Management of Microsurgical Patients using Intraoperative Unfractionated Heparin and Thromboelastography

Dmitry Zavlin, Vishwanath Chegireddy, Kevin T. Jubbal, Nikhil A. Agrawal, Aldona J. Spiegel

Research output: Contribution to journalArticlepeer-review

14 Scopus citations


Background Maintaining optimal coagulation is vital for successful microvascular tissue transfer. The viscoelastic thromboelastography (TEG) is a modern and dynamic method to assess a patient's coagulation status. The aim of this study was to evaluate its diagnostic capabilities of identifying microvascular complications. Methods A retrospective chart review was conducted for the most recent 100 cases of abdominal free flap breast reconstruction of a single surgeon. Patient demographics, medical history, clinical, and operative details were documented. Thrombocyte counts, prothrombin time (PT), activated partial thromboplastin time (aPTT), and various TEG parameters were gathered for preoperative, intraoperative, and two postoperative time points. Results A total of hundred patients were identified, who underwent 172 abdominal-based free flaps for breast reconstruction. TEG was more dynamic compared with PT or aPTT and demonstrated borderline hypocoagulate values intraoperatively upon unfractionated heparin administration and hypercoagulate values postoperatively. In contrast, PT and aPTT demonstrated a continuously hypocoagulable state. Complications included five thrombotic events and three hematomas. The thrombotic cases had much steeper increases of TEG- G between surgery and postoperative day 2 (p = 0.049), while PT and aPTT failed to identify these patients. Of those, two resulted in flap loss (1.2%) that both occurred in patients with abdominal scars from previous surgery. Conclusion The TEG is a useful adjunct for monitoring coagulation status in microsurgical breast reconstruction. When thrombosis at the anastomosis occurs, TEG correlates with a more rapid rebound from an intraoperative hypocoagulable state to a postoperative hypercoagulable state, when using the TEG. The TEG is a valuable tool for a more dynamic assessment of the patients' changing coagulation status.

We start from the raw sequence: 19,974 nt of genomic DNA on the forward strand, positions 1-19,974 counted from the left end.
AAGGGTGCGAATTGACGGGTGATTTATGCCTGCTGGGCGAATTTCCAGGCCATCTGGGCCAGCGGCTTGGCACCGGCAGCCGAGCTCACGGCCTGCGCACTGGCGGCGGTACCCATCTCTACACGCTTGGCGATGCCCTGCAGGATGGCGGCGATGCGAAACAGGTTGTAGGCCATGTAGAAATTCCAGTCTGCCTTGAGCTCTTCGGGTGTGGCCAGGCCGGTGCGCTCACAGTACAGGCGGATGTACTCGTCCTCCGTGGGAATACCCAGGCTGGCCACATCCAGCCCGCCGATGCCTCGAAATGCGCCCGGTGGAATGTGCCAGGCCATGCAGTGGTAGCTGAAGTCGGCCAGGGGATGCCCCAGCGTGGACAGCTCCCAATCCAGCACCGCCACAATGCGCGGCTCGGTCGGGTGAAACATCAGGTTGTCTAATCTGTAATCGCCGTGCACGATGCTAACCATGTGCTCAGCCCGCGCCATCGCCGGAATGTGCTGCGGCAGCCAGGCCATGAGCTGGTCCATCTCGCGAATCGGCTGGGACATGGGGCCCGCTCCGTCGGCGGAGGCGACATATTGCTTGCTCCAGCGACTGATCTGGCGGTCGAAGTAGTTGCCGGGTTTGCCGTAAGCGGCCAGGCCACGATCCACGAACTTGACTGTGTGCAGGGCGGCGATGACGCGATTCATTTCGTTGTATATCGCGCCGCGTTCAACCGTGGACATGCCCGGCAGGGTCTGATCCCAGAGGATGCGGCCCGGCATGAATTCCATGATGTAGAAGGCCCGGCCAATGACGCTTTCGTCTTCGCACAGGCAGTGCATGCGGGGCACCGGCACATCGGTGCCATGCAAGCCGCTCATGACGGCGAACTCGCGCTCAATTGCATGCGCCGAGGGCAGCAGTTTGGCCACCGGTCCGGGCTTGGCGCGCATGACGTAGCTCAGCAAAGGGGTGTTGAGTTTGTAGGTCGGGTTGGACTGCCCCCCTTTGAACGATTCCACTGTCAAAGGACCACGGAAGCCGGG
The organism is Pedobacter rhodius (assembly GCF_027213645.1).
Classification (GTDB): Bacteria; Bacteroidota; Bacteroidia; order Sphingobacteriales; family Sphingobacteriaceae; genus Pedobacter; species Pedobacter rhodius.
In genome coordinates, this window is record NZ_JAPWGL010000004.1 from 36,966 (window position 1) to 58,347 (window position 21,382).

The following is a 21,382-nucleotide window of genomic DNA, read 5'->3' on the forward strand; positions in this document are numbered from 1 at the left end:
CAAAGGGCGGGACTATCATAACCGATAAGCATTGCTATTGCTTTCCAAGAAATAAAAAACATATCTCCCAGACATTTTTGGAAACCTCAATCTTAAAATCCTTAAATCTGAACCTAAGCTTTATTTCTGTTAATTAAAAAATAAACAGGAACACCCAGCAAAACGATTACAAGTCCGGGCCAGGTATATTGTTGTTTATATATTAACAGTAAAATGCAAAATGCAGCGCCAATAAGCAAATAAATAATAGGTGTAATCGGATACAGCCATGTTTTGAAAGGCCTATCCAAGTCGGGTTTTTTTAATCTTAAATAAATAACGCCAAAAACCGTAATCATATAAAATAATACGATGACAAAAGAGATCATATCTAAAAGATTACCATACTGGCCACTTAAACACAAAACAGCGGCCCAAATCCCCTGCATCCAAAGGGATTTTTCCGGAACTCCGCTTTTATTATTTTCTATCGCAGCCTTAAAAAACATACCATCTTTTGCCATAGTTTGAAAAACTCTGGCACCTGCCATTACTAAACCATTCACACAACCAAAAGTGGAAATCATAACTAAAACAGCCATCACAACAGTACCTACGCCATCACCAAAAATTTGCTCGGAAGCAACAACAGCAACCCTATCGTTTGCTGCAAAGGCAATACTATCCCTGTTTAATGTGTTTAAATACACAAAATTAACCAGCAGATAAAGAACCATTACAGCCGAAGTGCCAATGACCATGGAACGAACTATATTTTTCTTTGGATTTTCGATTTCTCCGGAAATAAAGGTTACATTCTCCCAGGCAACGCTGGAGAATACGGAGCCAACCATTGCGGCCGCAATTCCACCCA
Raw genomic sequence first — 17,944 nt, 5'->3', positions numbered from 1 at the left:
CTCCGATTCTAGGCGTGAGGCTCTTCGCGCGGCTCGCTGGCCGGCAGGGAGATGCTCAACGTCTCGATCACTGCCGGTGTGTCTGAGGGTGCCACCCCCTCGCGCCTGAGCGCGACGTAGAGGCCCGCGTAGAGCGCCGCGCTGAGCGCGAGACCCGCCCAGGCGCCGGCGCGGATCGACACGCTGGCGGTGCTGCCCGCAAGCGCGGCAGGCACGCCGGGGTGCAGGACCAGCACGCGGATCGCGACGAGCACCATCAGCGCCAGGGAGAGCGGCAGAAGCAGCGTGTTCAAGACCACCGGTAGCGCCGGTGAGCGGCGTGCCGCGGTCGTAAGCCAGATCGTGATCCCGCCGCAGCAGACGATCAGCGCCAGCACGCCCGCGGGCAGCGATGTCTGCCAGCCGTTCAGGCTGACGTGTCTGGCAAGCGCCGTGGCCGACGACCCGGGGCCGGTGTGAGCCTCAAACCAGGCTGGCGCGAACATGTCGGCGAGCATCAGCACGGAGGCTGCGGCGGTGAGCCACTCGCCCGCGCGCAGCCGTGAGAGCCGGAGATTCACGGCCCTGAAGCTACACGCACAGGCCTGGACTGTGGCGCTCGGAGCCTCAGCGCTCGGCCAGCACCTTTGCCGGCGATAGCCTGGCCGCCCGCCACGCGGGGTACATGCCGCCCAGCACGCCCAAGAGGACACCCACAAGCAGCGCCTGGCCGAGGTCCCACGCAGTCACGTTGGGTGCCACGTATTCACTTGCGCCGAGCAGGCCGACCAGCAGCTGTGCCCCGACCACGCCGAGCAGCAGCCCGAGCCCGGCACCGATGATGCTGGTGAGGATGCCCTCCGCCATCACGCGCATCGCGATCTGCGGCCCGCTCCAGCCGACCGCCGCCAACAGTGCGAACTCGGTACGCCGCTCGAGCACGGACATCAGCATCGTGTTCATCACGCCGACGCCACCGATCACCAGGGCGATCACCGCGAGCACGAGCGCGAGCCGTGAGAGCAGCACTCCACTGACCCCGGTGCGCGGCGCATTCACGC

Original languageEnglish (US)
Pages (from-to)198-208
Number of pages11
JournalJournal of Reconstructive Microsurgery
Issue number3
StatePublished - 2019


  • anticoagulation
  • breast reconstruction
  • coagulation
  • microsurgery
  • thromboelastography
  • thrombosis

ASJC Scopus subject areas

  • Surgery


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